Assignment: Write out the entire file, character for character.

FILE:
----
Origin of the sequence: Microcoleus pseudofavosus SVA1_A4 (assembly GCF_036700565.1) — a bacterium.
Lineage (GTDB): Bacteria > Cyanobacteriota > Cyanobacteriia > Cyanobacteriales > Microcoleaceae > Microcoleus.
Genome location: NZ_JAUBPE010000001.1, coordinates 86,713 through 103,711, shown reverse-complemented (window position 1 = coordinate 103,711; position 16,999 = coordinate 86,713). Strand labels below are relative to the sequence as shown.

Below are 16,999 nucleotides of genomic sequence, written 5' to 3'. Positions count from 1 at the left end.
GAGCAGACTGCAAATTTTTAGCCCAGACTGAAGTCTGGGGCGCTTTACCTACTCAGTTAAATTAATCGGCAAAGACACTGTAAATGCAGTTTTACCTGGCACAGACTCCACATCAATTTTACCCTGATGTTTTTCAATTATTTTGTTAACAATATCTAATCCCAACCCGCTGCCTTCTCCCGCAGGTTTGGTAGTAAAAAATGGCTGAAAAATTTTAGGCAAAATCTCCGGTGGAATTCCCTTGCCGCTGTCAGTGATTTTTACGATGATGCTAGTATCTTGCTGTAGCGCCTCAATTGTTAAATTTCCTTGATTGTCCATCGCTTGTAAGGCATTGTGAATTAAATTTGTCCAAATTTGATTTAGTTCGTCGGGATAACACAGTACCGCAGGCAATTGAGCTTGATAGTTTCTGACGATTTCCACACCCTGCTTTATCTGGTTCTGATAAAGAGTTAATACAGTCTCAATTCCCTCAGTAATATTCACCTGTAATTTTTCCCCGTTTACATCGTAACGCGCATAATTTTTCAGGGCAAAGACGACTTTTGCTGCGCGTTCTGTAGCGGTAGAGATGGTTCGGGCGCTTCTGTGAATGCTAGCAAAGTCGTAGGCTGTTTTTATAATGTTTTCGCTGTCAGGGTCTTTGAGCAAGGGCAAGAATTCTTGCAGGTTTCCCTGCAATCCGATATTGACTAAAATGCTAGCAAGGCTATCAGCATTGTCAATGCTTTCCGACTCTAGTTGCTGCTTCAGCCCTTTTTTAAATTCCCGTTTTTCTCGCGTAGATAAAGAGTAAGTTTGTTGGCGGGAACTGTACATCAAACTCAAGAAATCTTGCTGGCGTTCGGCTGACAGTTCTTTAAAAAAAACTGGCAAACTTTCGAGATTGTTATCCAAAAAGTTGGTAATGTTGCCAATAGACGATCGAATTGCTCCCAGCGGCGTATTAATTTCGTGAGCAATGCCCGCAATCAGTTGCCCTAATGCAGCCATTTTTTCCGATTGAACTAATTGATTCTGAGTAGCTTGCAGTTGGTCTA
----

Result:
Origin of the sequence: Microcoleus pseudofavosus SVA1_A4 (assembly GCF_036700565.1) — a bacterium.
Lineage (GTDB): Bacteria > Cyanobacteriota > Cyanobacteriia > Cyanobacteriales > Microcoleaceae > Microcoleus.
Genome location: NZ_JAUBPE010000001.1, coordinates 86,713 through 103,711, shown reverse-complemented (window position 1 = coordinate 103,711; position 16,999 = coordinate 86,713). Strand labels below are relative to the sequence as shown.

Below are 16,999 nucleotides of genomic sequence, written 5' to 3'. Positions count from 1 at the left end.
GAGCAGACTGCAAATTTTTAGCCCAGACTGAAGTCTGGGGCGCTTTACCTACTCAGTTAAATTAATCGGCAAAGACACTGTAAATGCAGTTTTACCTGGCACAGACTCCACATCAATTTTACCCTGATGTTTTTCAATTATTTTGTTAACAATATCTAATCCCAACCCGCTGCCTTCTCCCGCAGGTTTGGTAGTAAAAAATGGCTGAAAAATTTTAGGCAAAATCTCCGGTGGAATTCCCTTGCCGCTGTCAGTGATTTTTACGATGATGCTAGTATCTTGCTGTAGCGCCTCAATTGTTAAATTTCCTTGATTGTCCATCGCTTGTAAGGCATTGTGAATTAAATTTGTCCAAATTTGATTTAGTTCGTCGGGATAACACAGTACCGCAGGCAATTGAGCTTGATAGTTTCTGACGATTTCCACACCCTGCTTTATCTGGTTCTGATAAAGAGTTAATACAGTCTCAATTCCCTCAGTAATATTCACCTGTAATTTTTCCCCGTTTACATCGTAACGCGCATAATTTTTCAGGGCAAAGACGACTTTTGCTGCGCGTTCTGTAGCGGTAGAGATGGTTCGGGCGCTTCTGTGAATGCTAGCAAAGTCGTAGGCTGTTTTTATAATGTTTTCGCTGTCAGGGTCTTTGAGCAAGGGCAAGAATTCTTGCAGGTTTCCCTGCAATCCGATATTGACTAAAATGCTAGCAAGGCTATCAGCATTGTCAATGCTTTCCGACTCTAGTTGCTGCTTCAGCCCTTTTTTAAATTCCCGTTTTTCTCGCGTAGATAAAGAGTAAGTTTGTTGGCGGGAACTGTACATCAAACTCAAGAAATCTTGCTGGCGTTCGGCTGACAGTTCTTTAAAAAAAACTGGCAAACTTTCGAGATTGTTATCCAAAAAGTTGGTAATGTTGCCAATAGACGATCGAATTGCTCCCAGCGGCGTATTAATTTCGTGAGCAATGCCCGCAATCAGTTGCCCTAATGCAGCCATTTTTTCCGATTGAACTAATTGATTCTGAGTAGCTTGCAGTTGGTCTA